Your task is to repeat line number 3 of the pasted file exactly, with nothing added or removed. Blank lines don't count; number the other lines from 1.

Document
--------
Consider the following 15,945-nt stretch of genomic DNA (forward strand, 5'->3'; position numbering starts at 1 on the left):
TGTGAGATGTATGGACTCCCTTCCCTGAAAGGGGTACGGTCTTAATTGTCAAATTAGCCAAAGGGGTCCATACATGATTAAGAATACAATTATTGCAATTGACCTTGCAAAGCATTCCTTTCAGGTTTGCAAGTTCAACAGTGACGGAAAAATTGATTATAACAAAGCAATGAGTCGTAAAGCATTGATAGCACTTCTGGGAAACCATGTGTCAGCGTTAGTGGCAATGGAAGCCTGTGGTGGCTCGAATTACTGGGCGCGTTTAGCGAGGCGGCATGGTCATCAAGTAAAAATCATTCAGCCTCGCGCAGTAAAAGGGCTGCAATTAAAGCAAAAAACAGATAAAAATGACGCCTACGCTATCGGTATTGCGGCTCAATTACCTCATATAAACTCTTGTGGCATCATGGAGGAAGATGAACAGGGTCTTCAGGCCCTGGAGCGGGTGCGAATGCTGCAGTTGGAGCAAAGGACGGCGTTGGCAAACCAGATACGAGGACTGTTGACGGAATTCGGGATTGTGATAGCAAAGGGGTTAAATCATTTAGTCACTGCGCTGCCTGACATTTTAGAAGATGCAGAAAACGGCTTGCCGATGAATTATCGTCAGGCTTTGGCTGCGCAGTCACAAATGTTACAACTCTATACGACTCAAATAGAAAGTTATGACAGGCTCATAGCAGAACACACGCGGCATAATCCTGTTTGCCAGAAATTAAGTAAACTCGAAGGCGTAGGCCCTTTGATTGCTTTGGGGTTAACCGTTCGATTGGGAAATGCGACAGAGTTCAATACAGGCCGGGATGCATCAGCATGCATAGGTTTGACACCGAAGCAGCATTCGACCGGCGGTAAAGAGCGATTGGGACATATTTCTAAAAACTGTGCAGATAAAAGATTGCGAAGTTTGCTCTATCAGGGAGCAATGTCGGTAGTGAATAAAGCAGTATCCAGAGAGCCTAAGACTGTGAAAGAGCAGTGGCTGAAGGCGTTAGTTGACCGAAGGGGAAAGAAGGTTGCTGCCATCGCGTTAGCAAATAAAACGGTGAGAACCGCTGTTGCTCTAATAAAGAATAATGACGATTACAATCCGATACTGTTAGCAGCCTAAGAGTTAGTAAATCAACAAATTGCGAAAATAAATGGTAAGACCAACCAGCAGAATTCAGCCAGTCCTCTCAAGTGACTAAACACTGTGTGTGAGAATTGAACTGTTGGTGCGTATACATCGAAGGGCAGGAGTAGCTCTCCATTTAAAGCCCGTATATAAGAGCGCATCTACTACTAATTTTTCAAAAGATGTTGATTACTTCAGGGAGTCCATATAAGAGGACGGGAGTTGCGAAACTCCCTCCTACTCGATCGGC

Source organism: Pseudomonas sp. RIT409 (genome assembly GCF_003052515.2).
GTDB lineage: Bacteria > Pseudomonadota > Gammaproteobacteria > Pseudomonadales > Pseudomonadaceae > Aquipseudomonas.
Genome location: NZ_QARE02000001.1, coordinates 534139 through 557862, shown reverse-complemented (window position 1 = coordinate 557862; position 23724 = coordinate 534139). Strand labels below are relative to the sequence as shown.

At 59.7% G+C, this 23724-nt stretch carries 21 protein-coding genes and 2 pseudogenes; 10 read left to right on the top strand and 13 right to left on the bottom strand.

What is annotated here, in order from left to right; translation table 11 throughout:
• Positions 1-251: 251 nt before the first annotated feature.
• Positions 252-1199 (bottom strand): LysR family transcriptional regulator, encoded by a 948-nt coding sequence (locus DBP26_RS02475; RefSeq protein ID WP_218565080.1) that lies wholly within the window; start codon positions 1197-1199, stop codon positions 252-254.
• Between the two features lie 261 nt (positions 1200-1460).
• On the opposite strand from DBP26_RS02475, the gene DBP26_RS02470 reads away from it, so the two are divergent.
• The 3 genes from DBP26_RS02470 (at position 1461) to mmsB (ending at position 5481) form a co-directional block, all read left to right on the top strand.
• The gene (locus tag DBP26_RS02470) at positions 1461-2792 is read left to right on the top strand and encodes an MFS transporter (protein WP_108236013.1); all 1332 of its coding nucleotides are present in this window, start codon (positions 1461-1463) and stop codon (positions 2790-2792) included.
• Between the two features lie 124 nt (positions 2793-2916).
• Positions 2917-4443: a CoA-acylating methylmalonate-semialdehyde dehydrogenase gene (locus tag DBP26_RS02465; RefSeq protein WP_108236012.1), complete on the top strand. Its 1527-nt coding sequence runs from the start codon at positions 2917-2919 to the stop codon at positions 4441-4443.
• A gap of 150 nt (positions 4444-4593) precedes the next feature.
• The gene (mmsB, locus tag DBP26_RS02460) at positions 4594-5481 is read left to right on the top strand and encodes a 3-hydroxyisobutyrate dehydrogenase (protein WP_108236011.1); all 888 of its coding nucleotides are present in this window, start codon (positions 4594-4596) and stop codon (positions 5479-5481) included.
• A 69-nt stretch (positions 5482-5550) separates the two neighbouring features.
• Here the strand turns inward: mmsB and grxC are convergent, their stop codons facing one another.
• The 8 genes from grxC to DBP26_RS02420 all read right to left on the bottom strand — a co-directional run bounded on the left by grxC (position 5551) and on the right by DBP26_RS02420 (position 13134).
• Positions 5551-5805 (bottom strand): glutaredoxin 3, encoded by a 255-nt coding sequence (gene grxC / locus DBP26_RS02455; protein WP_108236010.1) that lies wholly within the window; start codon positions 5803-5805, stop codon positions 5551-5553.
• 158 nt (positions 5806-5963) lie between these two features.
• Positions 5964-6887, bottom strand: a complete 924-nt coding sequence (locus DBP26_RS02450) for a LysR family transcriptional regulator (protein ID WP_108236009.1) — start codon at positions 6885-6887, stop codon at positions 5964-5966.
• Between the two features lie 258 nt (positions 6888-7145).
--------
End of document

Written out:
Source organism: Pseudomonas sp. RIT409 (genome assembly GCF_003052515.2).